Thursday, July 25, 2013

Tropical Storm Dorian Threatening United States

Tropical Storm Dorian has increased the threat of making a landfall on the United States overnight, as computer models suppress the storm to the south in an effort that could draw the system into the Gulf of Mexico.

[Image Removed]

Latest model guidance has a fairly straightforward solution this morning. TS Dorian is favored to continue on a west-northwest path, staying just north of the Caribbean in coming days. As it approaches the waters north of Cuba, some models start to curve the system northward in the beginning stages of what would have Dorian make a u-turn and move back out to sea. However, as many GFS Ensemble members are showing now, some other models hold off on this u-turn plan and continue on a WNW path. This is a new development, and one we need to discuss.

This is the current atmospheric flow chart for TS Dorian. The system is seen just below that big anticyclone of white circles as a small red area in the bottom right corner of the image. If we follow the white lines in and around TS Dorian, we see a WNW track is indeed favored over the next couple of days, as the massive anticyclone to Dorian's north suppresses the system and pushes it along.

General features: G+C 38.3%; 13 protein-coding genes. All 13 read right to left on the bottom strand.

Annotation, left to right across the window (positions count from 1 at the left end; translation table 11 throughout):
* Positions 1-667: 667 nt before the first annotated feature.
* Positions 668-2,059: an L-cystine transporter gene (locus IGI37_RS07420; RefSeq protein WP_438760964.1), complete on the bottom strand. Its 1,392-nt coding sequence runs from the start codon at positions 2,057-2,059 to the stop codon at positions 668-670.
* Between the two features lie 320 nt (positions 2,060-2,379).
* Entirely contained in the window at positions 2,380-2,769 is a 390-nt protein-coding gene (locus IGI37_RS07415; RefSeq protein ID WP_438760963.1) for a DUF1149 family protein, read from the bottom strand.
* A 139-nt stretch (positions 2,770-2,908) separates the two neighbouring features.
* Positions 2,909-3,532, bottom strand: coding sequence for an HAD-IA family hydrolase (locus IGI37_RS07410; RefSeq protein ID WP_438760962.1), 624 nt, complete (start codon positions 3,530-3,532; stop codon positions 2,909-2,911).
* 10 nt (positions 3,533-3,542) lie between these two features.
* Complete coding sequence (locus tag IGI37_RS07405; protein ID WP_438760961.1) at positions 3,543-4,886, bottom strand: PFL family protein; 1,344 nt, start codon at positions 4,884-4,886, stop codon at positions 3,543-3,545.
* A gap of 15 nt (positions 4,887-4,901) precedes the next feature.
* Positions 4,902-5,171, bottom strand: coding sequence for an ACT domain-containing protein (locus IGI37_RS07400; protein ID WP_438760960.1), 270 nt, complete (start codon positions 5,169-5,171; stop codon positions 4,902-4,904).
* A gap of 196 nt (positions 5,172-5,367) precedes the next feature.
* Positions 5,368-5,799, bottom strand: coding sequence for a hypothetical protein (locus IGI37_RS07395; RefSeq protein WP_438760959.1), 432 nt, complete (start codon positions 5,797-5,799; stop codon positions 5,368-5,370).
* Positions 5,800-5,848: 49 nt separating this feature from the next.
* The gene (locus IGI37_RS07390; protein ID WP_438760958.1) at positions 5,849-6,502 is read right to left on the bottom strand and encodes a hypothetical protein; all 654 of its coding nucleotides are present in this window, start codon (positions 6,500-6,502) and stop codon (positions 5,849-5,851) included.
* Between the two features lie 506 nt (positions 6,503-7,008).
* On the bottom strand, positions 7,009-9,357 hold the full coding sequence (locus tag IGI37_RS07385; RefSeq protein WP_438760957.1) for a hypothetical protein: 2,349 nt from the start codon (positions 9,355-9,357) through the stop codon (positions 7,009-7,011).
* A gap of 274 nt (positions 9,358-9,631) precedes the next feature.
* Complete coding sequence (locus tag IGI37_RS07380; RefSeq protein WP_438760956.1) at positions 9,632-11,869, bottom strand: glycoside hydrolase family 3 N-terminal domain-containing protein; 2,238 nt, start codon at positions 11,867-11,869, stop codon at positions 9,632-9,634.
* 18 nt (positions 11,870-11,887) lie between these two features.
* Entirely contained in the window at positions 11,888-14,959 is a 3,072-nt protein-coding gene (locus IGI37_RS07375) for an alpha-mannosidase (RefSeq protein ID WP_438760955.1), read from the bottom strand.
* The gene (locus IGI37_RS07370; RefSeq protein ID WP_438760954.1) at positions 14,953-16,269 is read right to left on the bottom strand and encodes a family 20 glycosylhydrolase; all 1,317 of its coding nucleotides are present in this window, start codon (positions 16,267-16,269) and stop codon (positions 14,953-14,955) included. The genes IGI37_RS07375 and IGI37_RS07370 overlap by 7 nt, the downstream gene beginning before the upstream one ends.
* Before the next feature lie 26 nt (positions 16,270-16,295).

This is where things get interesting. On the GFDL model's forecast for the same atmospheric flow level in the image above (valid for July 29), we see Dorian ENE of Cuba, shown as a green and blue swath in this image. But look where the arrows directly west of the green area are pointing: west. Some arrows on the northern fringes of Dorian are going for that u-turn pattern, but the arrows (streamlines) in the center of Dorian are the most influential on its path, and call for a continued WNW movement. If we were to go into the future another 24 hours, we would see that this westward trend continues, and Dorian would be headed for not only Florida, but possibly the Gulf of Mexico.

This all depends on just how the major anticyclone in the second image operates. This continued WNW path would depend on if more anticyclones are able to suppress the storm into taking a Florida or Gulf-bound route, as the above forecast is currently showing.

The two most prevalent tracks I see involve the U-turn idea, where Dorian would curve north and out to sea before hitting Florida, although greatly impacting the Bahamas, and a track where Florida is hit, but not by a direct landfall. Landfall then occurs on any land from Mississippi to the Florida Panhandle, as a u-turn curve pattern takes place. Regardless of the track, the Bahamas will experience tropical activity if the latest forecasts hold up (which I think they will).


No comments: